Time to wrap up my last few days, I think.
Wednesday was a long day at work, concluding with a long client meeting. I had hoped that I might talk some of my colleagues into going to a pub with me, but helas, it was not to be. So I resolved to go find that neat looking pub I’d passed earlier in the day (it’s crazy, you can easily walk to visit multiple clients in our London office), Old Doctor Butler’s Head. My thought was that with Euro 2012 going on, in business attire, I would blend right into the crowd of after-dinner-cocktail business folks and feel less conspicuously alone. Ha. I stood out like a middle-aged American woman in an ancient London pub who ordered the steak and kidney pie because it seemed the thing to do. The bartender took pity on me. From where I was sitting, I could watch the game, as well as the perfect pints of Guinness being poured. I liked watching the Guinness. It starts off as pure foaminess, coming very slowly from the taps, and then there’s this fascinating cascade as the beer gathers at the bottom and the bubbles at the top. I digress.
I sat at the bar, with the excellent steak and kidney pie, and between pouring pints the bartender told me stories about it. He talked of the glory days when bankers were superior to bankers today. He told me about the gas lights still scattered throughout the pub. And finally, he invited me to come see the ancient wine-cellar in the 300 year old pub. “It’s brilliant!” he assured me. I picked up my bag, worked my way through the crowd and carefully “minded my head” as I entered the low-ceiling, cold, ancient crypt. It was pretty brilliant. He took pictures of me in the wine cellar and the beer cellar. (He brilliantly interposed his finger in most of them – ah well!) I thanked him, and tipped like an American. He told me we were friends forever, and gave me (ironically!) a coffee mug covered in London beer logos.
I trotted home with a happy step. The bankers had completely ignored me, but the bartender was my friend!
The next night – Thursday – my colleagues did take me out, which was lovely. But their commutes are even worse than ours, and so we were done by 7ish. It seemed too early to go back to the flat and read, or some such thing, so I decided to catch the late match (Ireland -ugh. Worst team in the tourney!) and dinner at another pub. I had so far been invisible everywhere I’d gone, so I had little concern as I sat down to watch. Then a friendly looking 60 something gentleman with a long flowing silver beard came over to talk to me. He opened his mouth, and sound came out.
I had no idea – not a one – what he was saying. He was speaking English. I focused harder. If I just paid attention, I could certainly work my way through that accent – at least catch one word in three or four? Impenetrable. Every once in a while a word would out, or a complete sentence, and then disappear back into this mellifluence. I smiled and nodded. I did gather that he loved London. He’d live here for more than 20 years. He was from Glasgow. Then the conversation was once again lost. He did not seem too perturbed by my cheerful statements I could not understand a word he was saying. I had no idea if he understood me as poorly as I understood him. Everytime his mates would go out for a smoke, they’d walk by and clap him on the shoulders. They’d grin at me – but none rescued me. Finally, I caught two words, “hotel” and “cab” and finally wondered what I was smiling and nodding to. I decided (my plate of pies finished) that it was time to leave. I bid him farewell, a touch uncomfortable. One of his mates was outside smoking. “Who,” I asked, “was that?” In perfectly intelligible English I was informed I had just dined with Alex. He was a local fixture. He roamed the streets with a shopping cart during the day. He was likely the richest man in the entire section of London. And he had indubitably only charitable notions towards me. And no one else could understand him either. Relieved, I returned to my room to prepare for the morning’s departure.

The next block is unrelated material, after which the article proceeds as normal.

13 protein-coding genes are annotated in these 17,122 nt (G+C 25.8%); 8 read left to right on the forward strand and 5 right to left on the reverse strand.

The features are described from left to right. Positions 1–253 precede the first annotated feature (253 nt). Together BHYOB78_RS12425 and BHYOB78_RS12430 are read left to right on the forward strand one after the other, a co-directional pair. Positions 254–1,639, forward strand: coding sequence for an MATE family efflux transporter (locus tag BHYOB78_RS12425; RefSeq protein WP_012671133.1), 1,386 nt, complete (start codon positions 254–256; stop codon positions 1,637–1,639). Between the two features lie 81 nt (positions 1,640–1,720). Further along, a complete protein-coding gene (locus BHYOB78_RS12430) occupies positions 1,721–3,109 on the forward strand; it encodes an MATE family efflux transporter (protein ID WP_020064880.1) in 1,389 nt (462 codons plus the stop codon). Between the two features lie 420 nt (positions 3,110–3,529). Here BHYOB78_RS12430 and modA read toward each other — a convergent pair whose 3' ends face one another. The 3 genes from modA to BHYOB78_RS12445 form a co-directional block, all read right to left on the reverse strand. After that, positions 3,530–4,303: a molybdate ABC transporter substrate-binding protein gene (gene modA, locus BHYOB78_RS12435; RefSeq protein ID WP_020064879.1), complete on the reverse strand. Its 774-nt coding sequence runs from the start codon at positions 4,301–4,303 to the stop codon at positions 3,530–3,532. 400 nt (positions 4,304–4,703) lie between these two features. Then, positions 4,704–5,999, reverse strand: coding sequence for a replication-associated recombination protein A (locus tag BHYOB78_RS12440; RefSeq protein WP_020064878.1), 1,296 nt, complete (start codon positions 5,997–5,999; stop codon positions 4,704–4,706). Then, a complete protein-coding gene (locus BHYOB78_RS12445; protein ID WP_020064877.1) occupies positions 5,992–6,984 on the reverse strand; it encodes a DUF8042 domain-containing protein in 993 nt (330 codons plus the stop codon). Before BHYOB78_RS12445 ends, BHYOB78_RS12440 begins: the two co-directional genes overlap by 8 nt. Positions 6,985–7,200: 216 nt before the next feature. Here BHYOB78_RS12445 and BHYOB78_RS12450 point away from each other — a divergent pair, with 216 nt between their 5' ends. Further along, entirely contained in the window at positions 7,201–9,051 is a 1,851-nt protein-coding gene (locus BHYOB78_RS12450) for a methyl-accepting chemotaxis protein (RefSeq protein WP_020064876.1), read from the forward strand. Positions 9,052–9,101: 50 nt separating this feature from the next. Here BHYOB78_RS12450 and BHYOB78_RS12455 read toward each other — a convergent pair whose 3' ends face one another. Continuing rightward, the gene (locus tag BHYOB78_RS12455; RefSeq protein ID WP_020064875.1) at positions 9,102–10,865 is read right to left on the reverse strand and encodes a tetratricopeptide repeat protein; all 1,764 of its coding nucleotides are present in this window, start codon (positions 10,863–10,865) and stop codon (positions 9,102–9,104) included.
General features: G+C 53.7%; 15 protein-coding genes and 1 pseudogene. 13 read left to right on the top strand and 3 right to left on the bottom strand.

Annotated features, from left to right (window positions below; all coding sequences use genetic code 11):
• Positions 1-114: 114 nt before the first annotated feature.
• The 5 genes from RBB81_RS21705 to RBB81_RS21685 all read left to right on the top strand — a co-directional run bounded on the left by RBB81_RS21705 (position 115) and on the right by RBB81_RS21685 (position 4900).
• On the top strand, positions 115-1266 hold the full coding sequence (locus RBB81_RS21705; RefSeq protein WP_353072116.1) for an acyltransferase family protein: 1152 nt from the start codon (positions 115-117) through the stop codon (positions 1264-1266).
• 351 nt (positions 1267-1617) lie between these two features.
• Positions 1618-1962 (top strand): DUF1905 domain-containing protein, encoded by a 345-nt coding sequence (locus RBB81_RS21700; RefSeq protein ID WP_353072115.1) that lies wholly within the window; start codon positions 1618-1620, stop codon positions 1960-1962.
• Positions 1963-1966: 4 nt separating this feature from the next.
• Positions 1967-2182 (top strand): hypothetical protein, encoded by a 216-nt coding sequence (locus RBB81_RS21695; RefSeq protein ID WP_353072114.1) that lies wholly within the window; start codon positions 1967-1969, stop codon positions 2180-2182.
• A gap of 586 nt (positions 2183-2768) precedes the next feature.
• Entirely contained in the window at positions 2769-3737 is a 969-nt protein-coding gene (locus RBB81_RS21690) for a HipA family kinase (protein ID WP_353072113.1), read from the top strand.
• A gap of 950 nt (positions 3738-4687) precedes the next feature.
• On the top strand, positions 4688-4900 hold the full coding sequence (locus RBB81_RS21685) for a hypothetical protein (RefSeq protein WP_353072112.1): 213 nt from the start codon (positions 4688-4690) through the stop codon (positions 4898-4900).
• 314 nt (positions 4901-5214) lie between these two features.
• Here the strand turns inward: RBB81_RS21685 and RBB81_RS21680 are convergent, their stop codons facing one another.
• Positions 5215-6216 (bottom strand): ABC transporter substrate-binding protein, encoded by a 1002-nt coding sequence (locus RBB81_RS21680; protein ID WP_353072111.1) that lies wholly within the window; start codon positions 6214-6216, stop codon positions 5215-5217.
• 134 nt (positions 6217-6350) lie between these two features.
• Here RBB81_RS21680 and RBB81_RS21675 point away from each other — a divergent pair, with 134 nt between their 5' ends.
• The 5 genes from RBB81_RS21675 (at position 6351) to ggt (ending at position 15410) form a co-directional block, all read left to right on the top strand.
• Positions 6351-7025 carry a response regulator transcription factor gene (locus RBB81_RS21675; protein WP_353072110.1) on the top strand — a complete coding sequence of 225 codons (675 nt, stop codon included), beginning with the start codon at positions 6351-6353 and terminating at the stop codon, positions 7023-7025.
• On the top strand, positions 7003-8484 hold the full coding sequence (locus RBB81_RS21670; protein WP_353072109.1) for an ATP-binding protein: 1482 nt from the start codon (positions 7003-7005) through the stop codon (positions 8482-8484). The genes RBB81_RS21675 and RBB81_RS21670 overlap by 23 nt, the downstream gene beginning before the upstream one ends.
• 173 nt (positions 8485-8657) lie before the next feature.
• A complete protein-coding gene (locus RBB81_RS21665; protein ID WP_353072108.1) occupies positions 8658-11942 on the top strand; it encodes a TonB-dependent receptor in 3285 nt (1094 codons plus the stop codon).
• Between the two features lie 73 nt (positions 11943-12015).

Winging my way across the Atlantic, glad to be home, glad to stop working. I met with my husband, got my sons, went for ice cream, picked up our first farm share of the season, made a batch of jam and fell to sleep.
When my phone then rang at 4 am, It was actually not so off for my body’s time. I picked it up, assuming it was someone in London who had forgotten I was no longer there. But no. It was a call to say that a young man was on his way, and could I please go stay with his sister while his parents went to meet him? I brought my blankie and my phone, never happier for an interrupted sleep than this. I just got to meet sweet William a scant hour ago – his dark hair the incredible fuzzy-softness of a newborn baby, his six-pounds-and-change a tremendously light bundle wrapped in a stripey hospital blanket.